I have set up an e-mail account to answer questions. For security reasons I will not open messages with attachments. Please do not include attachments in your correspondence because I would hate to delete messages without reading them.
The e-mail address is: email@example.com
I will also use this posting to answer the following questions:
Question: “Phasing out property taxes for farms and businesses. Need to have criteria on what is a working farm upgraded. Some rich property owners are using current law to designate their large tracts as farms to avoid paying the proper rate of taxes.”
Answer: It will not be necessary because, rich or poor, if a person is resident of New Jersey and pays income tax in New Jersey, he/she will not have property taxes on their primary residence. In the cases of non-residents and of people who live in N.J. but do not pay income taxes to N.J. (because they work outside the state) they will have property taxes to pay, however it will not matter either because there will no “farmland assessment” to move to (since farm land is not taxed.)
I am undecided as to what to do with vacation homes for N.J. taxpayers.
Question: “Regarding Corporation taxes (La Roche example you gave), please tie it to keeping jobs in NJ. We need to create incentive for corporations not to outsource jobs. If they can still outsource and benefit by paying lower or no taxes they will do so. Wall street investors are the main ones they try to please nowadays. Better to benefit small and medium companies that will maintain jobs here in NJ than the larger ones who will outsource unless you can get them to agree to a jobs clause.”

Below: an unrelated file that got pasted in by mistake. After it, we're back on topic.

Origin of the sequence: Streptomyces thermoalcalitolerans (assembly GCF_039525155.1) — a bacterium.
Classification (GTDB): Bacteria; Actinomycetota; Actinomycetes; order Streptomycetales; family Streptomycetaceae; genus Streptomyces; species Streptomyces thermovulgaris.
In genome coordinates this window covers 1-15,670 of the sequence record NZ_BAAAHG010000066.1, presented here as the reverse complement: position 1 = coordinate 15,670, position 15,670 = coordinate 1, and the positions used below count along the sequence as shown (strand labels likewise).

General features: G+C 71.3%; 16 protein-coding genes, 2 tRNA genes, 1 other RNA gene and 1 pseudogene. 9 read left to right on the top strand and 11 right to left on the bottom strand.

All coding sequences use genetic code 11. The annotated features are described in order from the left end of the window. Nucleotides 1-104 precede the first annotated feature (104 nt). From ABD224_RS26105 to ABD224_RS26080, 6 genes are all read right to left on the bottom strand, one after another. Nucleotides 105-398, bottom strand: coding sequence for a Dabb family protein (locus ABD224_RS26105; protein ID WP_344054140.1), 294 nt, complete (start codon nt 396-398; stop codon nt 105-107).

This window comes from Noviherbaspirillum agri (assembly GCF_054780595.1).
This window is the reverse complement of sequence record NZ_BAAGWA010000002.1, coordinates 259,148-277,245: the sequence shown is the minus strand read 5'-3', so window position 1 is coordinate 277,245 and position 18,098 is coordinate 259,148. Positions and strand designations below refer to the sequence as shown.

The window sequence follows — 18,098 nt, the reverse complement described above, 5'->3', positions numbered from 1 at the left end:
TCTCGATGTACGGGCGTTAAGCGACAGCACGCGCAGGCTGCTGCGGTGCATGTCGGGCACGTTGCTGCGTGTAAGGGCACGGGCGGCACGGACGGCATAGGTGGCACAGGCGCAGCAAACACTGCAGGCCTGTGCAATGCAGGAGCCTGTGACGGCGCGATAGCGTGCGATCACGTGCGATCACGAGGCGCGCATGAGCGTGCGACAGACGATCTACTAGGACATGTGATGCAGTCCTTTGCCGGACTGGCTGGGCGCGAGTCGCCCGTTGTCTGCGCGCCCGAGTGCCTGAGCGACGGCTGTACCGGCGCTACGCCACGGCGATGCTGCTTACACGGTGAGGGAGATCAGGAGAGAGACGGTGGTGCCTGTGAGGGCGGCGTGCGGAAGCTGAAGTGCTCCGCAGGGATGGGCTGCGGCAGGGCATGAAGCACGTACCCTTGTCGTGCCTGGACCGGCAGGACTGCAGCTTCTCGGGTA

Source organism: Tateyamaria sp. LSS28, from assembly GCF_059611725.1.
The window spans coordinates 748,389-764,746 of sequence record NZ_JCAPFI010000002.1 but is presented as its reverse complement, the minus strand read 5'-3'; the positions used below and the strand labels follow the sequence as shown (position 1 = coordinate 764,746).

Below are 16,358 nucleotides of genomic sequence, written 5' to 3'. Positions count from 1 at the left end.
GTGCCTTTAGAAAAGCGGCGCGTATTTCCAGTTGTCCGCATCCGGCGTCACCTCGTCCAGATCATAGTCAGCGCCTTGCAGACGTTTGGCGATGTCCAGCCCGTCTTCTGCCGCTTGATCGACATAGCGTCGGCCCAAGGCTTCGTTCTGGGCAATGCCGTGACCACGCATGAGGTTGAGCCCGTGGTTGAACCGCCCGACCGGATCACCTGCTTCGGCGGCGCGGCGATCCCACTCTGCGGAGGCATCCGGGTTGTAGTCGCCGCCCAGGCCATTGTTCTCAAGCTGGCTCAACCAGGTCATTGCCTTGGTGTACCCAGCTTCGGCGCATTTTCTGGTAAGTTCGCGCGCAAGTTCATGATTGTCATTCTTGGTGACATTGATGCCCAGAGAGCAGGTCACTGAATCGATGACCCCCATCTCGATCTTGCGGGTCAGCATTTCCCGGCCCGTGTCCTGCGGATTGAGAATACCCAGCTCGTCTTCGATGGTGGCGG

Answer: The question, I presume, is what degree of presence must a large company (a C corporation) have in N.J. to qualify for the preferred status and it has two answers: One has to do with the corporate taxes the company itself pays and answer #2 has to do with the tax its dividend pays.
Answer 1: The corporate tax should still be zero* because if they just have a shack with two guys to make believe they have a presence in N.J. they will generate very little taxable profit anyway so why bother creating a threshold for that reason.
Answer 2: That is still on the drawing board. The fact is I haven’t had the time to really figure out the best approach. At what point the dividend a C corporation pays to its shareholders achieves the preferred rate? I am not sure. We could even leave it floating, at the pleasure of the N.J. Treasurer with some flexible guidelines.
Note: Small and medium companies (S corporations) pay no corporate taxes. It is their dividend that is taxed and it would get the preferred rate or zero if they operate in New Jersey.
* -see comments.